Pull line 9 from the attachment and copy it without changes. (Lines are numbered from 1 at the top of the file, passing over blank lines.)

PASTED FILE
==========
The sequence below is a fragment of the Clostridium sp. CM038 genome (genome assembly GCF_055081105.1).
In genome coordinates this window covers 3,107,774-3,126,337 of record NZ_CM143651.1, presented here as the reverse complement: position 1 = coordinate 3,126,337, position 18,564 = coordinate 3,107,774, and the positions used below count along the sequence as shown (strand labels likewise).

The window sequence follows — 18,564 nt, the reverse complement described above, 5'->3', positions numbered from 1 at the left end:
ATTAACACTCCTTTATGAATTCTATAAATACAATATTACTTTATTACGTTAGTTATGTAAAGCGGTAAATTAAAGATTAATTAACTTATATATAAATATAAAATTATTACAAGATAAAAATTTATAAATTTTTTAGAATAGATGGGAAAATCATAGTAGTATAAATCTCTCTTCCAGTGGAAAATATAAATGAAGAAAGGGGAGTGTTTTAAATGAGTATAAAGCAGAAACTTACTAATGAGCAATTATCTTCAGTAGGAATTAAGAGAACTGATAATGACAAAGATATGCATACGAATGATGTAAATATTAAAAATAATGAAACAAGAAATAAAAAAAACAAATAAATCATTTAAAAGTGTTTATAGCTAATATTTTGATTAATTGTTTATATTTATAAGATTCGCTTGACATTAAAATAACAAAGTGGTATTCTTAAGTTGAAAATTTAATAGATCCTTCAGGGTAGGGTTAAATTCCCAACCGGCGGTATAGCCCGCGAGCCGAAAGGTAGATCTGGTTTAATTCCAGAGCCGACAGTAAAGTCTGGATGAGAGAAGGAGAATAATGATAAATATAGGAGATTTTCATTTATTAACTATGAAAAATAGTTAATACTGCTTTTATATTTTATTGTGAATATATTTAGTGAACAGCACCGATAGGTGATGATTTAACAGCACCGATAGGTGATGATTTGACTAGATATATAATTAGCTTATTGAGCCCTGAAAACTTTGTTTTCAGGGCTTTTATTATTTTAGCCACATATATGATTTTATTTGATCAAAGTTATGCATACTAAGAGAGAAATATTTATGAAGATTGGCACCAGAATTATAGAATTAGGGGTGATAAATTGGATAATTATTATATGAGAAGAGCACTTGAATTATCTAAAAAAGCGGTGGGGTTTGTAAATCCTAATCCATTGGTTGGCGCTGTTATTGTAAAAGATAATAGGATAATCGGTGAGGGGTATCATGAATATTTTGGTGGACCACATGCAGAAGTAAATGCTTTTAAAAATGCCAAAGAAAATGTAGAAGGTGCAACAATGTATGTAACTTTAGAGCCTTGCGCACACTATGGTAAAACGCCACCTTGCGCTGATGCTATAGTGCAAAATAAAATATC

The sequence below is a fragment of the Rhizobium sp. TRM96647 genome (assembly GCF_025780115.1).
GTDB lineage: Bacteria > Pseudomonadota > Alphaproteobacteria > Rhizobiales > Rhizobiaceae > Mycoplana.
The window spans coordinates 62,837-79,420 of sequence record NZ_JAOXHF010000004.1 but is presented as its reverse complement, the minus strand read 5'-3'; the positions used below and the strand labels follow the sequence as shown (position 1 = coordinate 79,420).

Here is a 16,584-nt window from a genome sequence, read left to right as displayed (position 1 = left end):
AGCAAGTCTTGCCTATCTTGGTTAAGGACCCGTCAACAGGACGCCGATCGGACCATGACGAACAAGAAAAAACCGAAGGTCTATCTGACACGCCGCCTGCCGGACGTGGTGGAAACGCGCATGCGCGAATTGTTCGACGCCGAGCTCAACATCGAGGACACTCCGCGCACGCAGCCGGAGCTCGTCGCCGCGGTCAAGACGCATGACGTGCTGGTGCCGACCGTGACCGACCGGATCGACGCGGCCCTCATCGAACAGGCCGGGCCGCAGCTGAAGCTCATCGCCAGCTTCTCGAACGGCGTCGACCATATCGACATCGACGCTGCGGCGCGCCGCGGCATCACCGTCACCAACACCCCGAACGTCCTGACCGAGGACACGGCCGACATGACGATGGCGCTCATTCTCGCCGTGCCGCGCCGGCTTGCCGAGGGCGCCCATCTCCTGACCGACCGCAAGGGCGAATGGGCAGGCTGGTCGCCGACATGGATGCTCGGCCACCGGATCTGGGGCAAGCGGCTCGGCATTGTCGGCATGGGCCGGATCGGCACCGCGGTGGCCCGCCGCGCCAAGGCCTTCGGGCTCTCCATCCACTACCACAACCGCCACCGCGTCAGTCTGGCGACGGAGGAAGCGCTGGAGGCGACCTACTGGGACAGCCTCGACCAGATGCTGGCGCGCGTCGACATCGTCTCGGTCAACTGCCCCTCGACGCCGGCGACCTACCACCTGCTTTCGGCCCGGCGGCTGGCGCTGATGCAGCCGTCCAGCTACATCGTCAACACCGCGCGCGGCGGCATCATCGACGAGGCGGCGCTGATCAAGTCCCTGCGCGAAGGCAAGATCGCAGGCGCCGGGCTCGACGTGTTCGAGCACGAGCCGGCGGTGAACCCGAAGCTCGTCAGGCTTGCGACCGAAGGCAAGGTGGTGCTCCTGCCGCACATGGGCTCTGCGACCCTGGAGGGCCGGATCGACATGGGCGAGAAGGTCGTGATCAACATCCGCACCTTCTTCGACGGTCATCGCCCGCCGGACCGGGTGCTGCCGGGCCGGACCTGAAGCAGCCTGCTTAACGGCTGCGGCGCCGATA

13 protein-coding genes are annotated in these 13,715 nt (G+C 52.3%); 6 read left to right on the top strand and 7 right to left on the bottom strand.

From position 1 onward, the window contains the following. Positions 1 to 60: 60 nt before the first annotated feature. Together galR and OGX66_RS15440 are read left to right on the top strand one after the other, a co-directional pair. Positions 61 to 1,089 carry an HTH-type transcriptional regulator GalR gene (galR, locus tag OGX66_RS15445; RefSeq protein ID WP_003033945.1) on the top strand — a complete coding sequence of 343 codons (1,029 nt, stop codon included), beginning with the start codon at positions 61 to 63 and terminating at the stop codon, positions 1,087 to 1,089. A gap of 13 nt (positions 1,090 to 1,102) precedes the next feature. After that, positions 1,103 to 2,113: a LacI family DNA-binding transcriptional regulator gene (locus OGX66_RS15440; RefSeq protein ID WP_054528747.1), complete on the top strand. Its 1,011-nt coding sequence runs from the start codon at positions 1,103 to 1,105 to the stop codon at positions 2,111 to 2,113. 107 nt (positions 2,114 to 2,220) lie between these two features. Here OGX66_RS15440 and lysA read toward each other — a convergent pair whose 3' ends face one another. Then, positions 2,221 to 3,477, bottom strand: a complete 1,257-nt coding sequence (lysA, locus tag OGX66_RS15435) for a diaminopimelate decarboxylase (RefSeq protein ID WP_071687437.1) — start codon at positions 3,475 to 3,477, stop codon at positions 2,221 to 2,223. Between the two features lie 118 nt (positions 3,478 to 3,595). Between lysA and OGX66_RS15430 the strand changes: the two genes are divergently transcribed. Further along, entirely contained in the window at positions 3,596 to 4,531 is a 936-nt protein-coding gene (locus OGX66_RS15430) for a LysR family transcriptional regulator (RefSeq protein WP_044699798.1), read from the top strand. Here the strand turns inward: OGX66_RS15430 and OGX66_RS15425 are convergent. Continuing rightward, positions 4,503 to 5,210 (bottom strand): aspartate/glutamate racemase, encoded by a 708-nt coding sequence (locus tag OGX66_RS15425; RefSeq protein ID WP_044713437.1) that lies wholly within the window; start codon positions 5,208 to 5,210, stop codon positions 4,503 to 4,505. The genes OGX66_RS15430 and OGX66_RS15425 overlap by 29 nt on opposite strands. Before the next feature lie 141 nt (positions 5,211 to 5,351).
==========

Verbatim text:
AGCAAGTCTTGCCTATCTTGGTTAAGGACCCGTCAACAGGACGCCGATCGGACCATGACGAACAAGAAAAAACCGAAGGTCTATCTGACACGCCGCCTGCCGGACGTGGTGGAAACGCGCATGCGCGAATTGTTCGACGCCGAGCTCAACATCGAGGACACTCCGCGCACGCAGCCGGAGCTCGTCGCCGCGGTCAAGACGCATGACGTGCTGGTGCCGACCGTGACCGACCGGATCGACGCGGCCCTCATCGAACAGGCCGGGCCGCAGCTGAAGCTCATCGCCAGCTTCTCGAACGGCGTCGACCATATCGACATCGACGCTGCGGCGCGCCGCGGCATCACCGTCACCAACACCCCGAACGTCCTGACCGAGGACACGGCCGACATGACGATGGCGCTCATTCTCGCCGTGCCGCGCCGGCTTGCCGAGGGCGCCCATCTCCTGACCGACCGCAAGGGCGAATGGGCAGGCTGGTCGCCGACATGGATGCTCGGCCACCGGATCTGGGGCAAGCGGCTCGGCATTGTCGGCATGGGCCGGATCGGCACCGCGGTGGCCCGCCGCGCCAAGGCCTTCGGGCTCTCCATCCACTACCACAACCGCCACCGCGTCAGTCTGGCGACGGAGGAAGCGCTGGAGGCGACCTACTGGGACAGCCTCGACCAGATGCTGGCGCGCGTCGACATCGTCTCGGTCAACTGCCCCTCGACGCCGGCGACCTACCACCTGCTTTCGGCCCGGCGGCTGGCGCTGATGCAGCCGTCCAGCTACATCGTCAACACCGCGCGCGGCGGCATCATCGACGAGGCGGCGCTGATCAAGTCCCTGCGCGAAGGCAAGATCGCAGGCGCCGGGCTCGACGTGTTCGAGCACGAGCCGGCGGTGAACCCGAAGCTCGTCAGGCTTGCGACCGAAGGCAAGGTGGTGCTCCTGCCGCACATGGGCTCTGCGACCCTGGAGGGCCGGATCGACATGGGCGAGAAGGTCGTGATCAACATCCGCACCTTCTTCGACGGTCATCGCCCGCCGGACCGGGTGCTGCCGGGCCGGACCTGAAGCAGCCTGCTTAACGGCTGCGGCGCCGATA